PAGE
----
Ripple effects of childhood lead poisoning

In addition to causing health and behavioral problems in children, lead poisoning may result in serious costs to both a child’s future and to society.

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Ripple Effects

Childhood Lead Poisoning

Health Problems
Lead is not safe at any level. Lead poisoning can cause permanent brain damage in children, and possible damage to the central nervous system, kidneys, and reproductive system.
Learning Disabilities
Lead in the blood is linked to symptoms of Attention Deficit Hyperactivity Disorder (ADHD).
Lead in the blood is linked to hyperactivity and lower IQ as measured by IQ tests.
Speech Disorders
Lead poisoning can cause damage to the brain and nervous system resulting in speech delay.
Childhood Deliquency
Lead poisoning can lead to aggression and criminal behavior.
Reduced Intelligence/ Lower IQ Scores
It is estimated that children who are lead poisoned below 10 µg/dL, the threshold for most legislation, will lose 5–7 IQ points.
Crime in Adulthood
Lead poisoning in childhood has been connected to more arrests and/or arrests for violent offenses as adults.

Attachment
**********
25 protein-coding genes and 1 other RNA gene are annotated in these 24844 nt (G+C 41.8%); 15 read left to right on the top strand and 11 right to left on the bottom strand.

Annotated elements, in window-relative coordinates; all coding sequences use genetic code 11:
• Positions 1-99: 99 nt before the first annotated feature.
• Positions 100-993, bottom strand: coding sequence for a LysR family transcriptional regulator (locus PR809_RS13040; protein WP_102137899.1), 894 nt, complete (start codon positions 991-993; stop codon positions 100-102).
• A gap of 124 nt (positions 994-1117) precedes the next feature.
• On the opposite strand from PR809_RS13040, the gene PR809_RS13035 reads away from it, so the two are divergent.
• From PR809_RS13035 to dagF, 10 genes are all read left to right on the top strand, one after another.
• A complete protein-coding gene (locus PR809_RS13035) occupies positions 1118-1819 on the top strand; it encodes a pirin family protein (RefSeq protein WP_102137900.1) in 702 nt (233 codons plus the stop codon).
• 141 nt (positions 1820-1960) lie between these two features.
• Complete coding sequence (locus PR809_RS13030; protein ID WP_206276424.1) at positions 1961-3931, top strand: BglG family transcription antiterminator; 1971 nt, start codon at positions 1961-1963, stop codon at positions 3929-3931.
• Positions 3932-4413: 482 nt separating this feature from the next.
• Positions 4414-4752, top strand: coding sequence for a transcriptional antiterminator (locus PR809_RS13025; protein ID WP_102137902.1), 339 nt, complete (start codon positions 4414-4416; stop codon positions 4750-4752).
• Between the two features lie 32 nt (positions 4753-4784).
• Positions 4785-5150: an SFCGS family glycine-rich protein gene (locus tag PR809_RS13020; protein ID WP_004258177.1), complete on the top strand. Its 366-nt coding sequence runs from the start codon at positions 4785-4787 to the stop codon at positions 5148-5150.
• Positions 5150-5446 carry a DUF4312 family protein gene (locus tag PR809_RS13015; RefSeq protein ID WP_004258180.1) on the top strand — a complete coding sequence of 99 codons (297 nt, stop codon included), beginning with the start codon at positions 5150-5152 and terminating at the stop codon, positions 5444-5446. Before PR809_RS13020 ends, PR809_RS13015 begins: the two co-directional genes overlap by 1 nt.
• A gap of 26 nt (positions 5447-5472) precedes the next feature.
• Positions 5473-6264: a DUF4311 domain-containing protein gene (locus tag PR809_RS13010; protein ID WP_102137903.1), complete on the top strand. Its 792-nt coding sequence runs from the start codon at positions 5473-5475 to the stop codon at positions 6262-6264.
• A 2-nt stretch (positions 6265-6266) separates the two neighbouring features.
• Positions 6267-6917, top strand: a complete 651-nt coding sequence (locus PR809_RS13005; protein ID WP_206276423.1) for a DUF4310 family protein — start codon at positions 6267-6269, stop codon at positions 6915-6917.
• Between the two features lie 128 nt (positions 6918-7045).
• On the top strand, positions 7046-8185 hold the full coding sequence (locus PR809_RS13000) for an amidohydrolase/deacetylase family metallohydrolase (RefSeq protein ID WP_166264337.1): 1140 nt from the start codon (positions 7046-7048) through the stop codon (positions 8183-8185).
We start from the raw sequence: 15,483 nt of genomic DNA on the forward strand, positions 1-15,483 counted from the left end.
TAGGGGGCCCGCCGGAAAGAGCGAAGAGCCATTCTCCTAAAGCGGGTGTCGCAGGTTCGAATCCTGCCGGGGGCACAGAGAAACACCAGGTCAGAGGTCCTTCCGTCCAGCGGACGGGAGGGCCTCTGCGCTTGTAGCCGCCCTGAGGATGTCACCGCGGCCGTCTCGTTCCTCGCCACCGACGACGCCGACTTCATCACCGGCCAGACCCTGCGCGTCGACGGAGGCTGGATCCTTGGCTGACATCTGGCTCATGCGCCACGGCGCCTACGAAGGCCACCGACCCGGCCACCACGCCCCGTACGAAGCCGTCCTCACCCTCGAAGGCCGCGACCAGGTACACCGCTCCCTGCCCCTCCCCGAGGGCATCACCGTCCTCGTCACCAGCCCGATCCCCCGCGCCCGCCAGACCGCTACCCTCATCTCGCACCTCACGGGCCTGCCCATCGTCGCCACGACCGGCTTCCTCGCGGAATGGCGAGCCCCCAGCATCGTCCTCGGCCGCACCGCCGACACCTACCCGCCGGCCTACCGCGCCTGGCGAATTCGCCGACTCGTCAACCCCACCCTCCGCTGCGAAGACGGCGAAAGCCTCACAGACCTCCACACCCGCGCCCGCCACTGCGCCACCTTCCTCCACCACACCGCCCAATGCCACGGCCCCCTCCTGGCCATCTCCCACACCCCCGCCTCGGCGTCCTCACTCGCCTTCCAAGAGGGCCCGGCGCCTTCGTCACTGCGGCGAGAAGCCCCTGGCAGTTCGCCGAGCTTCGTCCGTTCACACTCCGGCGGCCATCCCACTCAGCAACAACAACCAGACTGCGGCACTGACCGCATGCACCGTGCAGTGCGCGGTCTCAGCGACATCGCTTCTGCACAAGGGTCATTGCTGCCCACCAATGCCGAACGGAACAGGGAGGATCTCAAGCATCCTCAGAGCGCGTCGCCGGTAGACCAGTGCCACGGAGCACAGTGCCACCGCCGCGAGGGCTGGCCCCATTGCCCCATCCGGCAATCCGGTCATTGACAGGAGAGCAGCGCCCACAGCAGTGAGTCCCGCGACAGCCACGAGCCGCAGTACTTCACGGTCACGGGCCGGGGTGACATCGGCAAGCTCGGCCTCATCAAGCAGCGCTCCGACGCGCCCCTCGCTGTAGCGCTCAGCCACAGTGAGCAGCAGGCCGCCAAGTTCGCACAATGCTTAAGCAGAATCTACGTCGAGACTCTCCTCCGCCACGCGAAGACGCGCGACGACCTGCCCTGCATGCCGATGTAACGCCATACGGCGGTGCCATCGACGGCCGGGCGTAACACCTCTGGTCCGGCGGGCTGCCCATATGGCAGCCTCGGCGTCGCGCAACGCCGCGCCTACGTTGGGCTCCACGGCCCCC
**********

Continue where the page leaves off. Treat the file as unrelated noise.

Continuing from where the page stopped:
Behavioral Disorders
Lead poisoning has been associated with inattention, impulsivity, delays in reaction time, and hyperactivity.

Costs to Child's Future

Academic Failure
As the amount of lead in a child’s blood increases, research shows a decrease in math and reading scores.
Learning Difficulties
Childhood lead poisoning can affect the ability of the brain and nervous system to work together to connect thinking and behavior.
Lack of Employment
For each IQ point that is lost, a child makes an estimated $16,809 less over the course of his or her lifetime.
Life-long Health Problems
At high levels, lead poisoning causes damage to the child’s central nervous system, kidneys, and reproductive system.
Criminal Record
The estimated total direct costs of violent crimes linked to early childhood lead poisoning is nearly $1.8 billion.
Socialization Problems
Lead poisoning affects the parts of the brain that control moods, planning, and decision-making.

Costs to Society

Preventing childhood lead poisoning in the U.S. could save up to $44 million per year in healthcare costs.
Childhood lead poisoning has been shown to cause loss of IQ points, life-long illnesses, and lower academic achievement—all of which can affect the ability to hold down a job.
Special Education
There is a strong link between childhood lead poisoning and a need for special education due to lowered IQ and impaired neurobehavioral function.
Juvenile Justice
The estimated total direct costs of violent crimes linked to early childhood lead poisoning is nearly $1.8 billion.

Prepared by LeadSafe Illinois at Loyola University Chicago Civitas ChildLaw Center and Policy Institute

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Additional information for…
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